Mercury 8MM991 FM Add-On

I designed and built an FM board to provide an intermediate upgrade option for customers...something offering a little more than just AM but less than the full blown conversion. Some customers simply did not need or want stereo or higher output and more speaker outputs provided by the conversion board and they wanted to keep their radio original. This is one feature that is attractive to some people. The process is also relatively easy to reverse.

My first working add-on was performed on a 1955 Buick Sonomatic. The radio was first electronically restored and then the FM board and associated hardware installed. Once I got it working the way I wanted, I decided to offer it as an option. The circuit was developed around the Phillips TDA 7000 mono FM chip and uses the radio's original circuitry for AM and amplification. As of now I can install the FM add-on only in radios with preset push buttons as I use these for band switching.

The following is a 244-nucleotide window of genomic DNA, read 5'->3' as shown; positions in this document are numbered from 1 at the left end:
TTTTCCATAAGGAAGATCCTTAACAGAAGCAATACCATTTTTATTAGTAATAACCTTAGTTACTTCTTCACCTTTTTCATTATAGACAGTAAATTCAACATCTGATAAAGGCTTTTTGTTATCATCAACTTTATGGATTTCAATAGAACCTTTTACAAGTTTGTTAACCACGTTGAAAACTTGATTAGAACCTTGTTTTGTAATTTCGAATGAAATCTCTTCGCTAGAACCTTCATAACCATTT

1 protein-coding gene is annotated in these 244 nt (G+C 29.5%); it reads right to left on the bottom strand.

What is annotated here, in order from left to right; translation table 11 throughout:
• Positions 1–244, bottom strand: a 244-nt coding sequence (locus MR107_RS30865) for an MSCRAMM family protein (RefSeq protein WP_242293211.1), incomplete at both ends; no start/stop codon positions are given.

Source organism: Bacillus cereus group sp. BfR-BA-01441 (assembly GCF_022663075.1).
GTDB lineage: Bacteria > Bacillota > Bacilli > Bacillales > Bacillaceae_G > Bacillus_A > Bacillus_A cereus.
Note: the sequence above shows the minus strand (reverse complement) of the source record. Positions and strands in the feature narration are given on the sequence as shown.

I decided to document the add-on process for customer FYI. The patient: a Mercury 8MM991 in decent shape that I picked up at a recent swap meet for 5 bucks. Here's a picture before any work was performed:

The first challenge is the installation of micro switches to allow the use of preset buttons to switch between the AM and FM bands. There is no generic fit for these switches...each radio presents its' own challenges. I prefer to use the outer presets as it is easier to remember. However for this radio, I had to install the AM micro switch so that the second from the left preset activated it. Here's a picture showing how the micro switches were installed.

The next challenge is installing the slider potentiometer. This potentiometer is used for tuning and is attached to the tuner treadle bar. Like the micro switches, there is no generic fit. Here, I drilled a small hole in the front of the case and then through this hole drilled a small hole in the treadle bar. I then fabricated a link between the treadle bar and the potentiometer. The potentiometer must be chosen so that it doesn't limit the travel of the tuner!

The last challenge is finding a location for the FM board. It's just a matter of finding open space to install it. Surprisingly, there wasn't much room in this Merc but just enough...beside the tuner unit. See the above picture showing the installation of the FM board.